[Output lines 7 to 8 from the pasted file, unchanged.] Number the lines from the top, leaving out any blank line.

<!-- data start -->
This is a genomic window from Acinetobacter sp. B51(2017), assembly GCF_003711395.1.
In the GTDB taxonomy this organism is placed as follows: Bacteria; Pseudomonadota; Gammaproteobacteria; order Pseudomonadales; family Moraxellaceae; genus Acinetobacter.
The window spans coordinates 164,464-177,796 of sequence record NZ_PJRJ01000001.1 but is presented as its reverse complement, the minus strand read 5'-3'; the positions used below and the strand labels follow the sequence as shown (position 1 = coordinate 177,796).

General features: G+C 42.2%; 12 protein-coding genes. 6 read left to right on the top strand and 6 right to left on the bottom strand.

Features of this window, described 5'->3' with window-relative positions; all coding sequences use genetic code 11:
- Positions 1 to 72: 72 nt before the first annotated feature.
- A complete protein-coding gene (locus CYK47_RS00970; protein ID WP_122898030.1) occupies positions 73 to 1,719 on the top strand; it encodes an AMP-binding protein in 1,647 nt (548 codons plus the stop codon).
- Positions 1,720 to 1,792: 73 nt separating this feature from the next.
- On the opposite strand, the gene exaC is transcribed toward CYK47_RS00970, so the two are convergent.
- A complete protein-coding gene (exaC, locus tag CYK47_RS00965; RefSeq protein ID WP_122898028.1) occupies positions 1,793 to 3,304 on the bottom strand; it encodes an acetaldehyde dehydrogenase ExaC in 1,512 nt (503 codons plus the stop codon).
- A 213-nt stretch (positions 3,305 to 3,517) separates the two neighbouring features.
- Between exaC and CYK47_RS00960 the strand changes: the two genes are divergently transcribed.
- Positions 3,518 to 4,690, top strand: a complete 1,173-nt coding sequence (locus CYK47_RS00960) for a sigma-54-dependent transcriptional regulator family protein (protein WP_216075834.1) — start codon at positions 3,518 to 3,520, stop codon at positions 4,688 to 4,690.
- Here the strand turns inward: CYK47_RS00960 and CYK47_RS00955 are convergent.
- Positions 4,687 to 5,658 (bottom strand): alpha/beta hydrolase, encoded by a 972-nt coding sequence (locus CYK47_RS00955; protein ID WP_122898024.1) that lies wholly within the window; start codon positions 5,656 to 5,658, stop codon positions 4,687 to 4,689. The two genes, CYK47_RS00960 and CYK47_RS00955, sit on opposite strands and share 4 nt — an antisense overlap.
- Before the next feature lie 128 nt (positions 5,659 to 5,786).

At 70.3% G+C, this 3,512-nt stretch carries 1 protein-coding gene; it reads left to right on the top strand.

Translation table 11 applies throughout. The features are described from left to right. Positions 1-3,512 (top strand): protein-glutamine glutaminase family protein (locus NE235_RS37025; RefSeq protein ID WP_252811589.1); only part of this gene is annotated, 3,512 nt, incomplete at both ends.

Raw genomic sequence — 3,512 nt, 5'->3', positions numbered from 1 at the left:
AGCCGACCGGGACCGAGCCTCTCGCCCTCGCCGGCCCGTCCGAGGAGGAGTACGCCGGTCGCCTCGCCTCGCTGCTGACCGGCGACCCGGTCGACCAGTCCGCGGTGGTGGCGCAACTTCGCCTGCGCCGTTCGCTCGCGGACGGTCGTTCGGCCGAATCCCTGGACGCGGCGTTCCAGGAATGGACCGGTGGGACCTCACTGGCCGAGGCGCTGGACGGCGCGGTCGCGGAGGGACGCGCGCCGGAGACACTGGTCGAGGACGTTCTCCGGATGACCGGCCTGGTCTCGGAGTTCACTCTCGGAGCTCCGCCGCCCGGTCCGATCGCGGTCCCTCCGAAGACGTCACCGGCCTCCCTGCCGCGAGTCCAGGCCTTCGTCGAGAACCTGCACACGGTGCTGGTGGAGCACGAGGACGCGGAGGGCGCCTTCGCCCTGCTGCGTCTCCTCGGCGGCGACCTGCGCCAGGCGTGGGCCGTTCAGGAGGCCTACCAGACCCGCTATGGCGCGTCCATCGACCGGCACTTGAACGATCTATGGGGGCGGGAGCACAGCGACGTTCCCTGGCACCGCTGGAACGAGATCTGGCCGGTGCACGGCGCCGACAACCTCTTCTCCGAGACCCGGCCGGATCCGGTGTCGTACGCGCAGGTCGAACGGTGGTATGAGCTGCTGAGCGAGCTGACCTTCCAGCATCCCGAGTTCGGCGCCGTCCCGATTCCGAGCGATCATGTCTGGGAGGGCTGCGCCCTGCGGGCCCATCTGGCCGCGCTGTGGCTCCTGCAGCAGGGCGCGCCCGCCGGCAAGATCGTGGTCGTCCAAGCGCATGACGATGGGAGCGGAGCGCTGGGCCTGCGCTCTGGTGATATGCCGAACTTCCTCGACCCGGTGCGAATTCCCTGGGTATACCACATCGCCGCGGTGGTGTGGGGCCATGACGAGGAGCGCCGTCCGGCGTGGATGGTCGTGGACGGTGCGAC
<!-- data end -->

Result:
- A complete protein-coding gene (locus CYK47_RS00970; protein ID WP_122898030.1) occupies positions 73 to 1,719 on the top strand; it encodes an AMP-binding protein in 1,647 nt (548 codons plus the stop codon).
- Positions 1,720 to 1,792: 73 nt separating this feature from the next.